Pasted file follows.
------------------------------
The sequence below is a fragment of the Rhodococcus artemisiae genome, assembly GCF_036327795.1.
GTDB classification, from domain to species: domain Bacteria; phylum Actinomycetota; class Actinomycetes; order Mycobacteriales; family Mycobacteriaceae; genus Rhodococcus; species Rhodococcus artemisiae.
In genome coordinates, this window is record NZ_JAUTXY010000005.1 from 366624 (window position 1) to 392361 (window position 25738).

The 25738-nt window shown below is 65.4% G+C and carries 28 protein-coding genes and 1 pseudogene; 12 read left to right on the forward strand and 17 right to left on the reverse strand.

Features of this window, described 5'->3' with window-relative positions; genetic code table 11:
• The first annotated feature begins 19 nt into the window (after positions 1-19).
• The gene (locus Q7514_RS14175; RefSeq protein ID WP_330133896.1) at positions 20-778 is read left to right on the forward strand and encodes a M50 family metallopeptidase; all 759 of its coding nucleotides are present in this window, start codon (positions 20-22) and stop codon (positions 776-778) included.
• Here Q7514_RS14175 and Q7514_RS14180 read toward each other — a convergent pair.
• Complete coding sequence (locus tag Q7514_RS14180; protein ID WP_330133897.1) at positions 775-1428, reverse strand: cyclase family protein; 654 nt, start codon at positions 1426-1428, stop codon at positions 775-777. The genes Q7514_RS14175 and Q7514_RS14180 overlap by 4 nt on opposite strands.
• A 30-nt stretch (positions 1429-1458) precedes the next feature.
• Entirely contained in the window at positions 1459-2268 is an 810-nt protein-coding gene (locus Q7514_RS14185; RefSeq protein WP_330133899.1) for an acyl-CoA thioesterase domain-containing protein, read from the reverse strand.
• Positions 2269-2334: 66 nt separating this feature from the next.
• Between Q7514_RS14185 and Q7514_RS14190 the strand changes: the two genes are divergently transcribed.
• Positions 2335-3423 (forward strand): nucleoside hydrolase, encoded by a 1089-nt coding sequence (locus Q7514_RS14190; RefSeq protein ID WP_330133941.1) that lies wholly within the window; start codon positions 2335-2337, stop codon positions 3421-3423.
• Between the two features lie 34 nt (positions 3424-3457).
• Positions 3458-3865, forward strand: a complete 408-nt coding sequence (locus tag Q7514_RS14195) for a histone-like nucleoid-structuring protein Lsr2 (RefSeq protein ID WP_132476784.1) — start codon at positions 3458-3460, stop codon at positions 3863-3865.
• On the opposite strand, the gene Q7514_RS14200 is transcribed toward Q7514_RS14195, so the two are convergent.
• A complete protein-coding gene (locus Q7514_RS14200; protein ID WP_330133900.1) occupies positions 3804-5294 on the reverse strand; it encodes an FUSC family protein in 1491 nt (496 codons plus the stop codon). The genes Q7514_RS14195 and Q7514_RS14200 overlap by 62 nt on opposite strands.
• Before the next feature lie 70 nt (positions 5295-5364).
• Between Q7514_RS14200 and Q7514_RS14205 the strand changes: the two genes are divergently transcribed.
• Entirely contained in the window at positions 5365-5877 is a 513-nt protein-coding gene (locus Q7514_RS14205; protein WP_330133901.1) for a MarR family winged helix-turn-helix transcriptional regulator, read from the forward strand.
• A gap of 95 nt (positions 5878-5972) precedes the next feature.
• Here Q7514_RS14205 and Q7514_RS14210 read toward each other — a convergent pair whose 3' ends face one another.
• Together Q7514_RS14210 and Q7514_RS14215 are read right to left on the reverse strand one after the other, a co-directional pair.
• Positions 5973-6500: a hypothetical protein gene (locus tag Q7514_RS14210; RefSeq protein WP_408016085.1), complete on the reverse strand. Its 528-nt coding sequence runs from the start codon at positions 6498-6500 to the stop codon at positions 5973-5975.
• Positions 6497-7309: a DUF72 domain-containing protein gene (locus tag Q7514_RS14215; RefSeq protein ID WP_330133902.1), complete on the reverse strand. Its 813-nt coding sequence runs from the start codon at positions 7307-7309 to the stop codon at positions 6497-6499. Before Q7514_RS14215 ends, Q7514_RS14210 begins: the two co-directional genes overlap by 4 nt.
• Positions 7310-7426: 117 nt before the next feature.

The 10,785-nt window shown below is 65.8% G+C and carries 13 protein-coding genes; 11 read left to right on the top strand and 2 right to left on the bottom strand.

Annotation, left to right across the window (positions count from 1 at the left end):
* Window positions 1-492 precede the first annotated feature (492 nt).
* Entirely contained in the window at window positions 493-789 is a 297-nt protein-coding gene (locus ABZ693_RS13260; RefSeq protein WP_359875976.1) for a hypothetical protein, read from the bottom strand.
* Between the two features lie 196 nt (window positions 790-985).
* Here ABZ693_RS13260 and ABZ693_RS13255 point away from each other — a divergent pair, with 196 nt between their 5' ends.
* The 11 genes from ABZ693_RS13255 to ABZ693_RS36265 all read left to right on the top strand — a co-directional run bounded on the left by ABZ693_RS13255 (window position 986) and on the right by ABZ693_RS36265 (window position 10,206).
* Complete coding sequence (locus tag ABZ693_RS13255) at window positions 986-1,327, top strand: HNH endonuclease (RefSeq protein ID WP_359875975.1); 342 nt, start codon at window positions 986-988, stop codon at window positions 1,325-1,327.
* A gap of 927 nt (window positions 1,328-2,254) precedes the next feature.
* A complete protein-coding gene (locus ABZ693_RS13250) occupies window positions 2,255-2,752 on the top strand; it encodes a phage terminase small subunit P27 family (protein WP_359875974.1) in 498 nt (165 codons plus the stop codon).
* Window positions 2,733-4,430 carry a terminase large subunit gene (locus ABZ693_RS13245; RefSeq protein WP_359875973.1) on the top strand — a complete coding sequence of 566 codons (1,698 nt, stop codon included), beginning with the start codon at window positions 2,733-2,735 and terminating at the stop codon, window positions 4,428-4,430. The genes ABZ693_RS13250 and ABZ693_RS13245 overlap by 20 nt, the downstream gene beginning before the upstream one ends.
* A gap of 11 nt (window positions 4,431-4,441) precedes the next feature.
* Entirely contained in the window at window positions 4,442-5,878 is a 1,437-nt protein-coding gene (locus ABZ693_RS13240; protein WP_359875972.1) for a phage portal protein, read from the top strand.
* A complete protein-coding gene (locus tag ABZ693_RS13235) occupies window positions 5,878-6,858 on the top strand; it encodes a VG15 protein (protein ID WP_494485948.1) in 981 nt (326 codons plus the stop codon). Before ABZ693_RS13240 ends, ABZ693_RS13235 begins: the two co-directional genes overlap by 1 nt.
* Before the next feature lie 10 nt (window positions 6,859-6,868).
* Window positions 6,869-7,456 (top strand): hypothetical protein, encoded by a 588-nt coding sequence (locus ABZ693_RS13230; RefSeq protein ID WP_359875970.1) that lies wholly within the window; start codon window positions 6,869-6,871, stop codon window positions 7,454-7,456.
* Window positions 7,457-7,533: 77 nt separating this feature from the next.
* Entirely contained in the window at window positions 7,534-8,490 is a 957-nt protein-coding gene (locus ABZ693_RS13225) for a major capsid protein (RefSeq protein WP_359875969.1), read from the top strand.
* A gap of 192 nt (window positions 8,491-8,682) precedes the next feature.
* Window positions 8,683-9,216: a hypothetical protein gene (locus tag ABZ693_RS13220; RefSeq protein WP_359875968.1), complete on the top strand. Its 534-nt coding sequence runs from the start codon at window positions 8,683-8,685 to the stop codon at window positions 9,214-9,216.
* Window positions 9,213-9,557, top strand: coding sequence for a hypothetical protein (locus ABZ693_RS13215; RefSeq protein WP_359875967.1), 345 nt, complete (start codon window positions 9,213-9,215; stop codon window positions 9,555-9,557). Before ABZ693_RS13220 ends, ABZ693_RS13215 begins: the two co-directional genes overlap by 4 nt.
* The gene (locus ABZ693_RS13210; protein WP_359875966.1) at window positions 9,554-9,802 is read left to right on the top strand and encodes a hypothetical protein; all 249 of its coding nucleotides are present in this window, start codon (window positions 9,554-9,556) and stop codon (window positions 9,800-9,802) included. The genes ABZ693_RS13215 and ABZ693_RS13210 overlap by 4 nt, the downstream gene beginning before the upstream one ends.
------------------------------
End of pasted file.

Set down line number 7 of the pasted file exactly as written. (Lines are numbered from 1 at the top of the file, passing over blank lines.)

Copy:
• The gene (locus Q7514_RS14175; RefSeq protein ID WP_330133896.1) at positions 20-778 is read left to right on the forward strand and encodes a M50 family metallopeptidase; all 759 of its coding nucleotides are present in this window, start codon (positions 20-22) and stop codon (positions 776-778) included.